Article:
Last Updated 11/29/2023
It’s a common concern: Do you have to be good at math to code?
For already established developers, the answer might be obvious. But coding still isn’t widely taught in K-12 schools, so the basics remain a mystery to many adults looking to break into the field. They may assume that because it’s a STEM skill, coding must have a lot in common with math. And if they don’t feel like they’re good at math, then it could lead to a misinterpretation that learning to code or pursuing a career in programming wouldn’t be possible.
But math and coding, in general, actually require pretty different skill sets. Yet the fear of math still keeps promising developers from entering the field. Thus, causing them to miss out on lucrative career opportunities and further contributing to the skills gap.
Here are a few reasons you should give coding a try—even if you aren’t proficient in math.
Careers in Coding
Before we dive into whether or not you need to be a mathematician to thrive as a coder, it’s important to understand what a coder actually does. Coders use programming languages to develop software for websites, mobile applications, video games, and more. They use code to tell the computer how to perform different tasks.
There are many types of coding roles available. Here are a few of the most common:
Web Developer: As you can probably guess, web developers help build and launch websites. There are back-end web developers who help create the structure of the website, and there are front-end web developers who work on the visual aspect of the website. Additionally, there are also full-stack developers who work on both the front-end and back-end.
Software Developer: A software developer designs and develops software for computers, mobile devices, video games, and more. Like web developers, there are both front-end and back-end software developers.
Database Administrator: A database administrator is responsible for creating, maintaining, and securing an organization’s databases. They’ll also use programming languages to develop custom databases.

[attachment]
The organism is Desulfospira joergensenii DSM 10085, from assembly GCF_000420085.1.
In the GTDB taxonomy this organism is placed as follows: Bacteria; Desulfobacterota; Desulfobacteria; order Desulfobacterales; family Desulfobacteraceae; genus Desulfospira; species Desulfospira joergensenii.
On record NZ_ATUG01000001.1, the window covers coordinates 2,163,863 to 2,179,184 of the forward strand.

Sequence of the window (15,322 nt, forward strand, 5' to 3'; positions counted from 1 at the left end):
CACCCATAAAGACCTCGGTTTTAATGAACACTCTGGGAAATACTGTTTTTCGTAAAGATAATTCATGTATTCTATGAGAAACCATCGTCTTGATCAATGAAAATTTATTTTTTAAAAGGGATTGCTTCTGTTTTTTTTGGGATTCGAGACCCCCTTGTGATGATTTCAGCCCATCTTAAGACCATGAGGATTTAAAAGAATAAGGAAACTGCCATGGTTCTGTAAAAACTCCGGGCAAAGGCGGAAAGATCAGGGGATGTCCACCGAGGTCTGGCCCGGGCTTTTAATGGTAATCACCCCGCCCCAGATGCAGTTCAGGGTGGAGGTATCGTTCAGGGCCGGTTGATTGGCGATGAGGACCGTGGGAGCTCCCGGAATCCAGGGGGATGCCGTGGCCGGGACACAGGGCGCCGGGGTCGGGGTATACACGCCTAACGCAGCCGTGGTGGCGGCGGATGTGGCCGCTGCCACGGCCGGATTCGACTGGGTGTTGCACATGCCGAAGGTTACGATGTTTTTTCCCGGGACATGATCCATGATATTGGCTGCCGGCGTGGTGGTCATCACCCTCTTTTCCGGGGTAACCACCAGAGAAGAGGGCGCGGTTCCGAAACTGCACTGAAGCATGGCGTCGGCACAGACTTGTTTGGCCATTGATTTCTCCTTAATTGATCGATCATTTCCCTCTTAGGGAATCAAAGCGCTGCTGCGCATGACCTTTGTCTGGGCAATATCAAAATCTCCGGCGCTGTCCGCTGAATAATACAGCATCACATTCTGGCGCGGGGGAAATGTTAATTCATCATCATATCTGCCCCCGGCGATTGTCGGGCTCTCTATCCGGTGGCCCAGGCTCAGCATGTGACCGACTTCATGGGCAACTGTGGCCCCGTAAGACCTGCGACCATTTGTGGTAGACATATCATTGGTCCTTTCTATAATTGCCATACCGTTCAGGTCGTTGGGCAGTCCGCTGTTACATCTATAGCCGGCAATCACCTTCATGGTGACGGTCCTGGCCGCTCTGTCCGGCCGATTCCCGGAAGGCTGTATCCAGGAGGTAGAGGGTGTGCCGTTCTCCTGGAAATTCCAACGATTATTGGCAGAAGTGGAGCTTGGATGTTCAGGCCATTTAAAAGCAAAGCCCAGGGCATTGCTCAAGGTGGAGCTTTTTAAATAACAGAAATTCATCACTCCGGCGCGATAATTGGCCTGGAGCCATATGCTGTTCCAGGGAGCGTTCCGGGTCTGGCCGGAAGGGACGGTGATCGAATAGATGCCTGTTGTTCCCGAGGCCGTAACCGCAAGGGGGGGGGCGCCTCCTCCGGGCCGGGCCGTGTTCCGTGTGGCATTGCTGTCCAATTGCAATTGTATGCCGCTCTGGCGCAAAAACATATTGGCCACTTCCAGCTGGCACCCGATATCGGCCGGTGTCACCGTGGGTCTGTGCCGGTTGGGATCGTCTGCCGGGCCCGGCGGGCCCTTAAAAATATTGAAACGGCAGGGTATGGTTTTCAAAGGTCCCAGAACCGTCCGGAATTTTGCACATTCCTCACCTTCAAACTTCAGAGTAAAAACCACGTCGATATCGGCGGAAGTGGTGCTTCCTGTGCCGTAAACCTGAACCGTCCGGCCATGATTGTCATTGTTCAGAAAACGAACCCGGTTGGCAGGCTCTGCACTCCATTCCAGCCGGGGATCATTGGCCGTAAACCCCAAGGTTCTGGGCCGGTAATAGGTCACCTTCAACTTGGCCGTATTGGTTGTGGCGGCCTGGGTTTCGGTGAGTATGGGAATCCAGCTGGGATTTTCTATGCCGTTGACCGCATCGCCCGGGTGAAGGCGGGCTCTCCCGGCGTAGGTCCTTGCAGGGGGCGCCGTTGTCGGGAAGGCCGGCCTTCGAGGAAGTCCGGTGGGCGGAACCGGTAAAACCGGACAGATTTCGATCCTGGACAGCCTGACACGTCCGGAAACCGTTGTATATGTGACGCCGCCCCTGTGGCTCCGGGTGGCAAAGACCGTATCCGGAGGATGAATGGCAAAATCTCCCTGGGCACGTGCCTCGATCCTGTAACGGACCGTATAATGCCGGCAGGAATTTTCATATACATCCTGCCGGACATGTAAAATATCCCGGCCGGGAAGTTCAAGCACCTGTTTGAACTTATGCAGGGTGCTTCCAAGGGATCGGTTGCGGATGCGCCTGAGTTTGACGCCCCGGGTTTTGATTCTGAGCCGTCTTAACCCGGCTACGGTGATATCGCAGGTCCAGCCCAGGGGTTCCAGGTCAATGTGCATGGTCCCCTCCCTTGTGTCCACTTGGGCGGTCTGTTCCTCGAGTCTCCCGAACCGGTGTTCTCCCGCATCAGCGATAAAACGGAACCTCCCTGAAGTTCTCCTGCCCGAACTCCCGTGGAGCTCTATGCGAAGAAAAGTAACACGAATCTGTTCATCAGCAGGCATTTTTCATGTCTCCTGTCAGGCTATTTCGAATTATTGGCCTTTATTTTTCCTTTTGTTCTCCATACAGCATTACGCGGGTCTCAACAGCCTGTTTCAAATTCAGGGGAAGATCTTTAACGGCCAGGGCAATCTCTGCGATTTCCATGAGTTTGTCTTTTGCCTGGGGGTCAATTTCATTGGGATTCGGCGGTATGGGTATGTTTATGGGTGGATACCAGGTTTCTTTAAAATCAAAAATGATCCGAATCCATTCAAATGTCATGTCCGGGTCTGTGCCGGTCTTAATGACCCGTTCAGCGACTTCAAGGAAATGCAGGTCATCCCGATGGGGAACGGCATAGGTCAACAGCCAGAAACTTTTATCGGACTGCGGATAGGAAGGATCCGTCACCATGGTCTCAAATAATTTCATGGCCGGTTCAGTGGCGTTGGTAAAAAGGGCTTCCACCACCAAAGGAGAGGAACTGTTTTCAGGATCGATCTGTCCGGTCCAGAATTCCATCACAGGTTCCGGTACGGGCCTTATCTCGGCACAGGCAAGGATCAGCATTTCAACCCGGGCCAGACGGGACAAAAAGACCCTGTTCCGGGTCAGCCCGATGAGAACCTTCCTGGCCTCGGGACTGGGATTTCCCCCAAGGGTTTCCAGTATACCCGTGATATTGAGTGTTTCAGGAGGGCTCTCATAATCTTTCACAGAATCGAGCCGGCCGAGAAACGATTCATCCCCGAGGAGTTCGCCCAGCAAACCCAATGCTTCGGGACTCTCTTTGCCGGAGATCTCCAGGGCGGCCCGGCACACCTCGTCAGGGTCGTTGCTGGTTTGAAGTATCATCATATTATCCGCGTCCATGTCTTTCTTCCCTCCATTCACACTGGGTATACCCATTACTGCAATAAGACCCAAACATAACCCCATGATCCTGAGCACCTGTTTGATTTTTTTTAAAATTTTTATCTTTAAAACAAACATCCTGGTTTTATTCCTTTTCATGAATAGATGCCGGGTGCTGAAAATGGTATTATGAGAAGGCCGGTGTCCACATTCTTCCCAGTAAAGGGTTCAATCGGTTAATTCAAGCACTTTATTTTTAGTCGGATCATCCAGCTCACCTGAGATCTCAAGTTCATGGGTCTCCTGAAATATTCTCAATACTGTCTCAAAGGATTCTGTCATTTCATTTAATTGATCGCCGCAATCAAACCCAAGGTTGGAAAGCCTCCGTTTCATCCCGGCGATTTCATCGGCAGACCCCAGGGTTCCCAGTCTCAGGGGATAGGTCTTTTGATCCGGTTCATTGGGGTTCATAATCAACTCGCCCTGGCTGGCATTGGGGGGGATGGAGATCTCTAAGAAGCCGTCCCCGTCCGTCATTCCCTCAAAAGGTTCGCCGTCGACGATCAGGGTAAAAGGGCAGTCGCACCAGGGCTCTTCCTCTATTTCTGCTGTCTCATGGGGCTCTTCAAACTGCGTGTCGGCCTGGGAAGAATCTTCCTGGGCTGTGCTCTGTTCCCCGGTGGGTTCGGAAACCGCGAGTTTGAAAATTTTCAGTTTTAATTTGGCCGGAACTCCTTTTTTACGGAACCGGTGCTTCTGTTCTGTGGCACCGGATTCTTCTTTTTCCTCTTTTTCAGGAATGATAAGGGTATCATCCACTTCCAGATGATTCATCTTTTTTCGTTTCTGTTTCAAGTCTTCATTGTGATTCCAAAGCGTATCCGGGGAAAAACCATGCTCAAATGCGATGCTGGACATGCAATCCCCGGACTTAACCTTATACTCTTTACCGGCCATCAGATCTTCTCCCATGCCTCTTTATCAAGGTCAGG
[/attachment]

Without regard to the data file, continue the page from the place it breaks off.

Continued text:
Real-World Coding Isn’t Like Math—It’s Like Language
Now that you know what coding looks like in the real world, it’s time to answer the burning question: Do you have to be good at math to code?
Surprise! Software development isn’t like math. It’s more creative than that. In fact, web development is considered one of the most interesting jobs for creative people.
Math problems almost always have a singular answer. You’re either right or wrong. But in software development, there are normally several correct, often novel, approaches to solving a problem.
Learning to code is more like learning a new language than solving math problems. Programming languages, just like human languages, share common principles. Once you know the fundamentals of any programming language, learning a new one is just a matter of learning new syntax and vocabulary. Master one, and it becomes much easier to master another.
The Programs Do the Math, So the Programmers Don’t Have To
In the past, computers were basically glorified calculators—think NASA scientists working out trajectories for space stations and asteroids. But that’s not the case anymore. Well, NASA is still sending robots into space, but the programs to calculate trajectories have by now been written, and the scientists using those programs no longer need to be mathematicians.
And that’s the case for much of programming. Its uses have evolved, and tools, like libraries, frameworks, and integrated development environments have emerged to support those uses and help make programming easier.
You Don’t Have to Know Everything to Succeed at Something
Fast food restaurants operate via assembly line: McDonald’s employees don’t need to know how to cook an entire meal; they just need to know how to heat oil or wrap a sandwich. The same is true of today’s developers: Some build very specialized algorithms, some assemble components into an entire product, and others scale or maintain the work. Those doing the product assembly don’t need to know how to build complex algorithms, and those writing complex algorithms don’t need to know how to scale software.